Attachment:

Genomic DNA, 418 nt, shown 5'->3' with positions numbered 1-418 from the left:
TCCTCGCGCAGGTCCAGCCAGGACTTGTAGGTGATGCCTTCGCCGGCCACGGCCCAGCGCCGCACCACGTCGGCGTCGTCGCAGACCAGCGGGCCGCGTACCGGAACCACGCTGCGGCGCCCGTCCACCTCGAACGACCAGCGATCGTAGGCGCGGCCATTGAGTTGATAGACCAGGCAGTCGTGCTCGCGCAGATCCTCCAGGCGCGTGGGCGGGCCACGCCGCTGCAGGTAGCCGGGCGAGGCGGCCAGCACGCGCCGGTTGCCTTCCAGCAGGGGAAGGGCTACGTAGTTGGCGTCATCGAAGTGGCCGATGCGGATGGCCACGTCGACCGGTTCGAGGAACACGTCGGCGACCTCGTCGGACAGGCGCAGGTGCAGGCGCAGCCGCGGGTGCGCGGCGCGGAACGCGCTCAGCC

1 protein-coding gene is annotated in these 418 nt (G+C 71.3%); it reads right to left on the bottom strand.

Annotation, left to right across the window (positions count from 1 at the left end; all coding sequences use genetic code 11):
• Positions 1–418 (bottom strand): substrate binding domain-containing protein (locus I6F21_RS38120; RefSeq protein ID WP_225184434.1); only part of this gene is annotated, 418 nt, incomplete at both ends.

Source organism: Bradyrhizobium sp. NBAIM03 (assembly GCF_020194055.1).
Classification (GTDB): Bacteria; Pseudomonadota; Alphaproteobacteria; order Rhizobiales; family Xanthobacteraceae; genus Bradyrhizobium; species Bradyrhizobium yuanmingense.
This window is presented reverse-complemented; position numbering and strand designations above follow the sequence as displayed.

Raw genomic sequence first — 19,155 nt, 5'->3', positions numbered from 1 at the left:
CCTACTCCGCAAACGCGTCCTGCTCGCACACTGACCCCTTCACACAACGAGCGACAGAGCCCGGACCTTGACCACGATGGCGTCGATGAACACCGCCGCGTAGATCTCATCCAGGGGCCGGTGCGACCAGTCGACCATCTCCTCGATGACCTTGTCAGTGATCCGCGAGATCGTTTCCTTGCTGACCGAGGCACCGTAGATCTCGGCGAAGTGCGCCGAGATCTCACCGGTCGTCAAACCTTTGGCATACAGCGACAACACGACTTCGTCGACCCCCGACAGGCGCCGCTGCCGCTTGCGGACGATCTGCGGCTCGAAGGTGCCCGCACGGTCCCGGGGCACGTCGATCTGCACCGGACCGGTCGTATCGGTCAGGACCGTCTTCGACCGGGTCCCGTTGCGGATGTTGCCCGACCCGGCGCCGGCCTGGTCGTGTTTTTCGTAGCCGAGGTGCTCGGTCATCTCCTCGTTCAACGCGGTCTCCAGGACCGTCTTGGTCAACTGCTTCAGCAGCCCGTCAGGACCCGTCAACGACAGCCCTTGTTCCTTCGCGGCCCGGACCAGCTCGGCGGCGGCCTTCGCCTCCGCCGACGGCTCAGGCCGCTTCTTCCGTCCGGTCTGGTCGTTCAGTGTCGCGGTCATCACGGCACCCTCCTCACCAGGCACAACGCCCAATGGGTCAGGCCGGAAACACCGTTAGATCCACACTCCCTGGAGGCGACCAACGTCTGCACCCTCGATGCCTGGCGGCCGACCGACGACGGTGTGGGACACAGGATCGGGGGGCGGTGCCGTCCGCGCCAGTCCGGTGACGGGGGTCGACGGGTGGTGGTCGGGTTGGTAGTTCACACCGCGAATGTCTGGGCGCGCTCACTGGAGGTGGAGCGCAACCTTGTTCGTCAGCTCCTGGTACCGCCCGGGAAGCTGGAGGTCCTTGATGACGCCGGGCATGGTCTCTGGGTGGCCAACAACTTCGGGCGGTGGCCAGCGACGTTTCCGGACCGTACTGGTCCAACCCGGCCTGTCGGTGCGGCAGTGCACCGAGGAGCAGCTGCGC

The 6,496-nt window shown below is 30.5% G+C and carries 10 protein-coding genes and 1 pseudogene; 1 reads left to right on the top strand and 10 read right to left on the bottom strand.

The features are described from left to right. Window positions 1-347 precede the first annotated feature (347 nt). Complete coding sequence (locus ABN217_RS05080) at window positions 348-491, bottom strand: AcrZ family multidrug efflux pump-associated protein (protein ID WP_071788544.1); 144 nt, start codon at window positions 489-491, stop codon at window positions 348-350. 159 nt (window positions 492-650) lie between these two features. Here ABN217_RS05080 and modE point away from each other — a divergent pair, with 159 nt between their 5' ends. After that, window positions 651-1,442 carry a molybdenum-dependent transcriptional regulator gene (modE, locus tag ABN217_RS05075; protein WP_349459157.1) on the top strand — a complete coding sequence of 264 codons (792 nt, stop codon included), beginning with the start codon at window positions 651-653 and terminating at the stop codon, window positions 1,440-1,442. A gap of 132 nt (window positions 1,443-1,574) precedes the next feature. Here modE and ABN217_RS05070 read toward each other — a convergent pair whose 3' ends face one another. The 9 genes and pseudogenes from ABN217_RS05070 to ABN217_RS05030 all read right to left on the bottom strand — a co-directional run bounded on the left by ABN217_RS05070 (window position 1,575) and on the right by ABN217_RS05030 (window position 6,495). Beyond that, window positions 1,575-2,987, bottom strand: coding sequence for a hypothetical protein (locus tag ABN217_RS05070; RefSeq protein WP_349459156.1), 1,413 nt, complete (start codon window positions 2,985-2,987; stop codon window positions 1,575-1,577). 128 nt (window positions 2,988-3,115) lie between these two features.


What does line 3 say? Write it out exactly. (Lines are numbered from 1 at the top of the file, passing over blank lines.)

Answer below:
1 protein-coding gene is annotated in these 418 nt (G+C 71.3%); it reads right to left on the bottom strand.